Welfare Rights: Beware of organisations exploiting benefit claimants

The UK is in recession and jobs are disappearing fast. People on benefits need to avoid those who wish to exploit them, says Gary Vaux

The economic recession is bringing out the best and worst in people it seems. Unfortunately, it’s the worst that often affects social work clients the most.

For example, there are now several organisations who have set themselves up as freelance benefit advisers and they are frankly exploiting the newly unemployed and others who might be unfamiliar with the benefit system.

One organisation is charging people £1.50 a minute on a premium rate number to give advice about benefits, that anyone can obtain for free from a local welfare rights agency or Citizens Advice Bureau. Another is offering to help represent people at appeal tribunals but will take 35% of the proceeds (plus expenses) as their “fee”.

One organisation, Benefits Information Services of Chorley, Lancashire, has been somewhat hampered, however, because the founder, Paul Brennan, was recently found guilty of carrying out acts designed to pervert the course of justice.

White lies

Brennan wrote a letter listing ways that a client could lie about her disabilities to ensure a tribunal paid up. In the letter he told the client to tell a string of “white lies” and then “outright lies” to the tribunal. He also wrote “don’t tell the tribunal chairman about this letter”.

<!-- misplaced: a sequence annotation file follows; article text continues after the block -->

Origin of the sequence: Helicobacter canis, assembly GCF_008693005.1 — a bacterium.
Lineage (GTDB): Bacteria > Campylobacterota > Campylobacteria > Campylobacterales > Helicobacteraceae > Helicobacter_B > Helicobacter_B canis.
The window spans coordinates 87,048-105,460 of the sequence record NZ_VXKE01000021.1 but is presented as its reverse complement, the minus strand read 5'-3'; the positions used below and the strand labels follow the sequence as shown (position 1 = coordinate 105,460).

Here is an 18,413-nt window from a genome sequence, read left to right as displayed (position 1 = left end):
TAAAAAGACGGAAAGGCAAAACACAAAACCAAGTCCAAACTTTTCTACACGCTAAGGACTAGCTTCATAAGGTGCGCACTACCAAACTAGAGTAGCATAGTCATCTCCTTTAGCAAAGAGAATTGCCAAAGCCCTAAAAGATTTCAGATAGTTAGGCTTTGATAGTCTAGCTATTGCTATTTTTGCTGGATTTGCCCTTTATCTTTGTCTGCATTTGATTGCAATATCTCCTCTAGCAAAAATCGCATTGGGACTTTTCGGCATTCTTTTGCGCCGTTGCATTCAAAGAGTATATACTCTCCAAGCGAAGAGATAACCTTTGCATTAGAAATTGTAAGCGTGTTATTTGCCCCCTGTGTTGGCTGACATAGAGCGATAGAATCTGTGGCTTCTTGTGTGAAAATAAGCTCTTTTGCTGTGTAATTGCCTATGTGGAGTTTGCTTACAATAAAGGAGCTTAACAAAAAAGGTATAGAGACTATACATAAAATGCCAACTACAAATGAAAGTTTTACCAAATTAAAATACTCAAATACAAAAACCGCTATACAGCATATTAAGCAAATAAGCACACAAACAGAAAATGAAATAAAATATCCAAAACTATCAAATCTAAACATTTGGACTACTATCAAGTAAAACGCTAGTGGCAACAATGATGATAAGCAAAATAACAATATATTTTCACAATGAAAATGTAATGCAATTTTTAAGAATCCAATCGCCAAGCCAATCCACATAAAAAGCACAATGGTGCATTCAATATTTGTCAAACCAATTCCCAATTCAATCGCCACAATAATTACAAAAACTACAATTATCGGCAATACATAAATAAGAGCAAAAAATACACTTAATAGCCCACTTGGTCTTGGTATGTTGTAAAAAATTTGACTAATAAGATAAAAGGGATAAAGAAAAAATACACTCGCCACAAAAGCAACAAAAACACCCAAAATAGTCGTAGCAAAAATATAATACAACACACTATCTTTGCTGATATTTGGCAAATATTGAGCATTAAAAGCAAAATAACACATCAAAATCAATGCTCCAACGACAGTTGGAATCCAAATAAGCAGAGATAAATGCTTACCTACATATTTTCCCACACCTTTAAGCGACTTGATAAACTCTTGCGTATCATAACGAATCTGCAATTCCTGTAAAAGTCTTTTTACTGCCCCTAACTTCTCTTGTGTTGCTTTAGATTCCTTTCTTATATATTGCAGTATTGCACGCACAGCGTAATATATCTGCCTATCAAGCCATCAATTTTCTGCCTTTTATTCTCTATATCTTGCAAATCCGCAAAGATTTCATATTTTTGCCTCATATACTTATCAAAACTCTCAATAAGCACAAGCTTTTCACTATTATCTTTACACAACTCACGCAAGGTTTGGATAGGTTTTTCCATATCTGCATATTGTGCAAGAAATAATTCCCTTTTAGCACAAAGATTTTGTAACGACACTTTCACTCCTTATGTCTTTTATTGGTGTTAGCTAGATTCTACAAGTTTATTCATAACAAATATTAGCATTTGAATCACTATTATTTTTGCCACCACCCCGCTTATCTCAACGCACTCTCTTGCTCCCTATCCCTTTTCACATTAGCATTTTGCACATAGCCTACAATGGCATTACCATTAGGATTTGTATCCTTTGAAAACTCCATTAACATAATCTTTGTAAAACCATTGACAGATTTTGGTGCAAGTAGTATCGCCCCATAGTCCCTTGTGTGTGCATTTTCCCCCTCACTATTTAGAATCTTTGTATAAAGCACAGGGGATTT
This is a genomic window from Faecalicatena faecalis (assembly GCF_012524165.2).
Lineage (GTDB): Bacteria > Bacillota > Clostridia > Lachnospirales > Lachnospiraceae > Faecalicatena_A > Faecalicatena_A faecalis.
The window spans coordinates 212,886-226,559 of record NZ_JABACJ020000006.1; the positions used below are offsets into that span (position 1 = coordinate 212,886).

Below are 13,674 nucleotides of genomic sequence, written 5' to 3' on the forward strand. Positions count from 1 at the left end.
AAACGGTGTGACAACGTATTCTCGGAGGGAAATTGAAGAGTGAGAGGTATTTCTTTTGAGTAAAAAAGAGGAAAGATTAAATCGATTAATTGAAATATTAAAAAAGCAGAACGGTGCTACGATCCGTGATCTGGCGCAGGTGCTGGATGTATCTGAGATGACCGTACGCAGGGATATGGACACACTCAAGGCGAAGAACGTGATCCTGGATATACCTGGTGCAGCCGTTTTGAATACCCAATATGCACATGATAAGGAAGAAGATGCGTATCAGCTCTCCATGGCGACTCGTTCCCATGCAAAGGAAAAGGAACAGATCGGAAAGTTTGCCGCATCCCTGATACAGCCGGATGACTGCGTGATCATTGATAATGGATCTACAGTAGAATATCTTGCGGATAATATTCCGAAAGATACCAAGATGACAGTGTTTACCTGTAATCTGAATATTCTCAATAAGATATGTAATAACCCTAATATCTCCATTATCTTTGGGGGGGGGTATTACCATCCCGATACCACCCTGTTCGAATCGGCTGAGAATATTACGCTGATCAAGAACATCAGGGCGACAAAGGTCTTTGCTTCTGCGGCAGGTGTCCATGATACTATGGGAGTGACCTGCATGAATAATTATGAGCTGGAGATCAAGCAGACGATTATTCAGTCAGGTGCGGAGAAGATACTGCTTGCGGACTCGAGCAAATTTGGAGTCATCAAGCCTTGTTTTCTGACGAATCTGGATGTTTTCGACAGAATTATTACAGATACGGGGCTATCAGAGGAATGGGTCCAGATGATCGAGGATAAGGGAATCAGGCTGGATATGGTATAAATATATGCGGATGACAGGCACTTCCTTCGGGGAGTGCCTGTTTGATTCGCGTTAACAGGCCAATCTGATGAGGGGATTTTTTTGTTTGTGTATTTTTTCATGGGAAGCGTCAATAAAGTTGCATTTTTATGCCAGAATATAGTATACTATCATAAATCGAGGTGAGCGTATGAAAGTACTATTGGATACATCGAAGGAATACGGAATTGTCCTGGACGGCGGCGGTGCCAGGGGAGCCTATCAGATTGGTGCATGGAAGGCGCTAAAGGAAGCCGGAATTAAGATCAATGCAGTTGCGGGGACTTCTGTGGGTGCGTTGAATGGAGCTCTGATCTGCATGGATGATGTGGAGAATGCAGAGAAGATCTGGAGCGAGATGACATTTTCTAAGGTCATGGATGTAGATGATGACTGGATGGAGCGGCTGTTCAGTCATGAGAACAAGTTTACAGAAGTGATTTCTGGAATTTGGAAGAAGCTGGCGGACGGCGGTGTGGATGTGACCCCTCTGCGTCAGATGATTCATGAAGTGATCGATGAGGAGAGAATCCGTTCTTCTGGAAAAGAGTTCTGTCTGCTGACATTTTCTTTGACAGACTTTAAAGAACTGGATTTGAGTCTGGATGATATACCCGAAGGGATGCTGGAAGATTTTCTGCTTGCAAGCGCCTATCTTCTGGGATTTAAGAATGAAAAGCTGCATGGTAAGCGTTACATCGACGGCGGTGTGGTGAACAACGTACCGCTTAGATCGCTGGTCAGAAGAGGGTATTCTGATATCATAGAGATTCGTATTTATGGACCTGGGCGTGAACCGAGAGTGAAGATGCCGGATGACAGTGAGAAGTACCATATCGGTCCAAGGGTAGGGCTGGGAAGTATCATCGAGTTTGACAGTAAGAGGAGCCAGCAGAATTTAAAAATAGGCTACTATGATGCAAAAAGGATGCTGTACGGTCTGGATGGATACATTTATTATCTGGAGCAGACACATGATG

But, in what he described as a “monumental cock-up”, he sent the letter destined for his client to the tribunal panel instead! At a trial at Newcastle Crown Court in December 2008, Brennan, 46, denied the offences but was found guilty by the jury.


It’s not just in benefit claims where criminal activity is taking place however – Revenue and Customs have warned all taxpayers that they should beware of e-mails, apparently from HMRC, offering tax refunds. The e-mails look very convincing, refer to relatively small sums of money, and it’s easy to be fooled. However, like e-mails from phoney banks and building societies, the fraudsters are simply interested in obtaining bank or credit card details.

HMRC has confirmed, however, that they never notify rebates by e-mail or phone and that any e-mail purportedly from them about rebates should be sent on to phishing@hmrc.gsi.gov.uk.

No illegality

Some of the money-making schemes aren’t illegal of course. Provident Personal Credit offers small cash loans and home collection to people who find it hard to obtain credit anywhere else – but at a very hefty price. Their website boasts that getting a loan is “as easy as tea and biscuits” but can’t hide the fact that there is an interest rate of 189.2% on some loans. Its website cites an example of a loan of £300 being repaid over 57 weeks at £9 a week. This will cost £513 to repay. A £500 loan repaid over 31 weeks actually comes in at 365.1% APR.

Another company has set itself up as a charity to offer debt advice and management but it actually passes a number of its clients to commercial independent financial advisers, who have paid that company to put work their way. These advisers then charge the debtor quite exorbitant fees to set up individual voluntary agreements.

● Gary Vaux is head of money advice at Hertfordshire Council. He can be contacted through natalie.valios@rbi.co.uk

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